When you release the wrong movie at the wrong time, it’s only natural that the results will be disastrous. It also helps if the ad campaign gives people a clear idea of what exactly the movie is about. I had to laugh recently when DreamWorks head Walter Parkes actually blamed Scarlett Johansson’s “lack of star power among young people” for The Island’s misfortunes. Dude, are you fucking serious? You had an ad campaign that was all over the map, gave away the entire movie (the same thing you’re doing with Red Eye, by the way) and made the movie look dumber than it actually was, and you think she’s the problem? Oh yeah, because it’s not like many people actually liked Lost in Translation or anything. Guys don’t think she’s hot, oh no, we find her very physically unattractive. Jesus Christ…if you honestly think you would’ve sold more tickets with, say, Julia Stiles or Mandy Moore, you need your freakin’ head examined. You want to blame somebody, start by looking in the mirror. Maybe you guys deserve to be sold off.

As for Stealth, there were a myriad of reasons not to see that thing, starting with its ludicrous “Top Gun meets WarGames” premise. I personally wasn’t that interested because I’m not a big fan of Rob Cohen’s recent films (and it’s nice to see that “from the director of The Fast and the Furious” has finally stopped working), and because it looked like a Nu Image straight-to-video action flick starring Dolph Lundgren and stock footage from a half-dozen other airplane movies. It’s also occurred to me that, with a war going on and all, the idea of a “fun” military action movie probably didn’t appeal to many people, either consciously or subconsciously. Way to capture the zeitgeist, guys. Whether you’re for the war or against it, I think we can agree that none of the soldiers are running around having goofy hijinks with Jessica Biel in a bikini. I could be wrong. But I don’t think so.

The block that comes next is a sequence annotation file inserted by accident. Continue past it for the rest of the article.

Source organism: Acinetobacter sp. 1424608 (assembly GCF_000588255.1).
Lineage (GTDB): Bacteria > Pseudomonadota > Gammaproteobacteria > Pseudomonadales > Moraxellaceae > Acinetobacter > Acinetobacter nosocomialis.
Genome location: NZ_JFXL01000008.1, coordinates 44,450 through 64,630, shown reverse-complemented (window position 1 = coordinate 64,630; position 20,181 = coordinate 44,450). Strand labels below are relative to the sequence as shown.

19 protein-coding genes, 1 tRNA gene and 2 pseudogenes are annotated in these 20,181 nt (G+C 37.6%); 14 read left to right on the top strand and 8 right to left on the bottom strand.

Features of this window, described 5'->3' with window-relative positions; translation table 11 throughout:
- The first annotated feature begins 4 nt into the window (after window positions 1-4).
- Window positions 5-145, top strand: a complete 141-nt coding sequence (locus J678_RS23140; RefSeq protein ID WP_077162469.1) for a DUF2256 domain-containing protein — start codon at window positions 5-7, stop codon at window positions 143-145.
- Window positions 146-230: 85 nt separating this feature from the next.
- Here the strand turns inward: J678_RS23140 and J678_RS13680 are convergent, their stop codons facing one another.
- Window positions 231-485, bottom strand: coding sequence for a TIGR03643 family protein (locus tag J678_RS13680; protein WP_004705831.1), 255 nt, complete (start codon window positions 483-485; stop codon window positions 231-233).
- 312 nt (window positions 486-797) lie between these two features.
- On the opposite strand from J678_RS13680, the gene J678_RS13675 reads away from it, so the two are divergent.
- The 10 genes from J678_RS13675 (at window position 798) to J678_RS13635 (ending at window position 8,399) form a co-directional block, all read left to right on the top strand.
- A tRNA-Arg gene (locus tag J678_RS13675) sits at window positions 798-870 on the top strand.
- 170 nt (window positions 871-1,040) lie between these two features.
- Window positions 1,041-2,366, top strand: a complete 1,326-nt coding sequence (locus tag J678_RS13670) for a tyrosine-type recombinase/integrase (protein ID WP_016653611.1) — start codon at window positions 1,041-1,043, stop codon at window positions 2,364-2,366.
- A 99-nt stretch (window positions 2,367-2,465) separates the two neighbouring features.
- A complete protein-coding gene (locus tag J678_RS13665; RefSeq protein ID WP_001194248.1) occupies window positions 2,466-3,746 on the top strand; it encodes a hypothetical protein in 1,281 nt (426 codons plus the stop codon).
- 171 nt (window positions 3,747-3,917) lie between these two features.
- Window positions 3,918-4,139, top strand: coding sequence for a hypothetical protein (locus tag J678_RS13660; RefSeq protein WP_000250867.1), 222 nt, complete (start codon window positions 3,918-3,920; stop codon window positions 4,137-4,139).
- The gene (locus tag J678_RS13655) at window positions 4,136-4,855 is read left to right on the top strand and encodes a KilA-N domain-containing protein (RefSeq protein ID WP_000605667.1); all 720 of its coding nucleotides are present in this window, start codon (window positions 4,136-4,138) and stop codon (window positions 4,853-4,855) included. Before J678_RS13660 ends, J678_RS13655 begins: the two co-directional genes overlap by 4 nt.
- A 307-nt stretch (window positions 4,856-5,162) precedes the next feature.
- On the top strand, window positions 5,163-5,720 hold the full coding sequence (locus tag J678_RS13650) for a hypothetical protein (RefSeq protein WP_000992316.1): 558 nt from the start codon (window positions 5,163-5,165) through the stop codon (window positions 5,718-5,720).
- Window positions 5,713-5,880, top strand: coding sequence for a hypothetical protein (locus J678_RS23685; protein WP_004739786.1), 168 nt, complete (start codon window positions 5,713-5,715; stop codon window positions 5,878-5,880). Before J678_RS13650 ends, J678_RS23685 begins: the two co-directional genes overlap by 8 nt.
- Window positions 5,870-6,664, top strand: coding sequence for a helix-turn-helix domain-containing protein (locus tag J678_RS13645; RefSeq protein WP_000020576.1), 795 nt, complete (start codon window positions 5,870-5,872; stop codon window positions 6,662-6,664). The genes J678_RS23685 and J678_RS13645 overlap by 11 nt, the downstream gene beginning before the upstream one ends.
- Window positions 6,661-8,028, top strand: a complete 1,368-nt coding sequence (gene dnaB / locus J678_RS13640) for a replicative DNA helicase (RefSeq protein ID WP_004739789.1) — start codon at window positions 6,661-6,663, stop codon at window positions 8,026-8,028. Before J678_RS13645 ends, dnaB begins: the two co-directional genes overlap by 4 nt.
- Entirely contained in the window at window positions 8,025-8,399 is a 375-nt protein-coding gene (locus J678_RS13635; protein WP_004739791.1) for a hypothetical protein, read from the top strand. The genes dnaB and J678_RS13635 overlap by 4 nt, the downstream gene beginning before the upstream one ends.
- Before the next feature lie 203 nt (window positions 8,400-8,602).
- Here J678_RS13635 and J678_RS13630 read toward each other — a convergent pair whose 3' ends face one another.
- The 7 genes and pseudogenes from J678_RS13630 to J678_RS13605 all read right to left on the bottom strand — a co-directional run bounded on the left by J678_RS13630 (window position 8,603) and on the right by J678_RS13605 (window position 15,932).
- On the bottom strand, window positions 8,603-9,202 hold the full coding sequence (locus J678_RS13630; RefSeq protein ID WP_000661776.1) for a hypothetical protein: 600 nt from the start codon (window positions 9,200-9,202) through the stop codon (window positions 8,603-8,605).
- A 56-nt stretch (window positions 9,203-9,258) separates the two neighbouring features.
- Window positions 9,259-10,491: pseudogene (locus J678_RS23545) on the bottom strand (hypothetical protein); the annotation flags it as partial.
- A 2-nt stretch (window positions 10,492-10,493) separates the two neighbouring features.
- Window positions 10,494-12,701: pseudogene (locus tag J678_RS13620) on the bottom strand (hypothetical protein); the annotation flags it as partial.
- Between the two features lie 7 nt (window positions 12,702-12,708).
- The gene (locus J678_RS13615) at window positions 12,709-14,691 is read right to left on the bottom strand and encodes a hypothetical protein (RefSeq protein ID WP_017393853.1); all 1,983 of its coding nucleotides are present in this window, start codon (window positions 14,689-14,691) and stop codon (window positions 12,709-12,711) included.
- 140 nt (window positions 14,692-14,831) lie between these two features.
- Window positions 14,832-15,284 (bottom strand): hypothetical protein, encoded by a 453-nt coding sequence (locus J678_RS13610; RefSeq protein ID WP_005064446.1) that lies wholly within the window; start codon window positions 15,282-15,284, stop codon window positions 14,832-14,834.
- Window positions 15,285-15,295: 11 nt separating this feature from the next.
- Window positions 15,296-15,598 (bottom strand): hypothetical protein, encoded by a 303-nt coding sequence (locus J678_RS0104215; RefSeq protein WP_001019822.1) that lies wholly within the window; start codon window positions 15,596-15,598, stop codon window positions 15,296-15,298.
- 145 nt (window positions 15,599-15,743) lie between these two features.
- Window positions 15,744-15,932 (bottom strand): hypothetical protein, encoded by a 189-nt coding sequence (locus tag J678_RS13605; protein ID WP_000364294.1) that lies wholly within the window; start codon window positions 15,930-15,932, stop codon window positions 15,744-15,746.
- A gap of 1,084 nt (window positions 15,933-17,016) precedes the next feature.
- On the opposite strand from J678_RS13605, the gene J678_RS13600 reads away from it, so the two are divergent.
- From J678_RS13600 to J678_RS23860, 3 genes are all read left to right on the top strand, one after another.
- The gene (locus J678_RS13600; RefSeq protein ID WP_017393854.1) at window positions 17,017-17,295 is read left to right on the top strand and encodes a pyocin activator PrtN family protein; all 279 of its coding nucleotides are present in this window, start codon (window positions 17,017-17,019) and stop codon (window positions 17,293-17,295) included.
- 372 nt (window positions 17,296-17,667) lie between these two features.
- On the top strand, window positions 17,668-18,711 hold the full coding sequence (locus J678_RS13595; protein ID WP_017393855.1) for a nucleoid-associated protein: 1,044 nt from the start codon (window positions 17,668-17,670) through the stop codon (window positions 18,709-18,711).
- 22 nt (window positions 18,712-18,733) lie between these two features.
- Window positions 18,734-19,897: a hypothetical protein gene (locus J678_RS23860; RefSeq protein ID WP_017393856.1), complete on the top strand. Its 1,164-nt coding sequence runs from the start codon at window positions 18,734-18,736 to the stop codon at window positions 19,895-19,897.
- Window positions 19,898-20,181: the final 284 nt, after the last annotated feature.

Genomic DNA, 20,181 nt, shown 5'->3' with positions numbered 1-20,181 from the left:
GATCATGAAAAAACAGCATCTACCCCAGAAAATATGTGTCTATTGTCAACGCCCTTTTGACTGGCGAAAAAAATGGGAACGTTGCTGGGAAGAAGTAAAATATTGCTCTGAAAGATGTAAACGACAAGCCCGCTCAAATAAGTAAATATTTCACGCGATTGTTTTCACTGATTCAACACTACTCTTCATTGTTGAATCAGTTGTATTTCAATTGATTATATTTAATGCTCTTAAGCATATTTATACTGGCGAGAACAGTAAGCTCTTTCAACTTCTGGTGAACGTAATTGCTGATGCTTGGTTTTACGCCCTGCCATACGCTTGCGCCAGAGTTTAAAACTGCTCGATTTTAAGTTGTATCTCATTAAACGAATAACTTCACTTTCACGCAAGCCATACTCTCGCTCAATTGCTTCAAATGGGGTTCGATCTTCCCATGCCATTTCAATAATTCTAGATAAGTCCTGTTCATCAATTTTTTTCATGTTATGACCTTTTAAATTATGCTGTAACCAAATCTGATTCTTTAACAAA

Then there’s the “horror slump”, which is extremely exaggerated to say the least. I’ve already written about how High Tension, Dark Water and Land of the Dead suffered greatly from being thrust into the crowded summer marketplace. Now we have The Devil’s Rejects, another film I really admired (not sure “enjoyed” is the right word) that failed to reach the mainstream audience. But here’s the thing: I don’t think Rob Zombie was even aiming for that audience in the first place! From its extremely brutal violence to its eclectic cast to its semi-obscure stylistic influences (mostly Peckinpah and ‘70’s redneck drive-in movies), Devil’s Rejects had “cult film” written all over it. It’s a movie made for a specific audience (mainly hardcore horror and cult cinema fanatics), and I think that audience showed up. But nobody else did. It was Lions Gate’s kamikaze move to release it in the summer that brought unfair expectations that this kind of movie couldn’t possibly live up to. There was no way this movie was going to capture the Wedding Crashers audience, and no one should have expected it to. Let’s get real. People forget that House of 1000 Corpses only made $12 million during its entire theatrical run. Given that, a $7 million opening weekend isn’t particularly bad. But to claim that the movie was “rejected” by an audience it was never intended for is just insane. I’ll bet if you stopped 10 “normal people” on the street and asked them what they thought of Devil’s Rejects, 9 of them would say “never heard of it” (the “normals” mantra) and the tenth would say, “ewww, that movie looks gross!”

Think about it – when do horror movies generally do well? In the fall (particularly October) and the spring, when there’s usually not much competition. I think it’s pretty clear by now that they don’t do well in the summer. Sometimes August works, when most of the blockbusters have cleared out, but not before then. You can’t blame the films or their makers for this – it was the studios’ bonehead call to release them smack in the middle of a very competitive summer. Horror is not “dead”, any more than action movies are “dead” – the hardcore fans are still there, and they still show up (otherwise these movies wouldn’t make any money at all). The point is, you have to reach beyond the die-hards to get the mainstream audience. The studios failed to do that with these films, and that’s their fault. They have nobody to blame but themselves.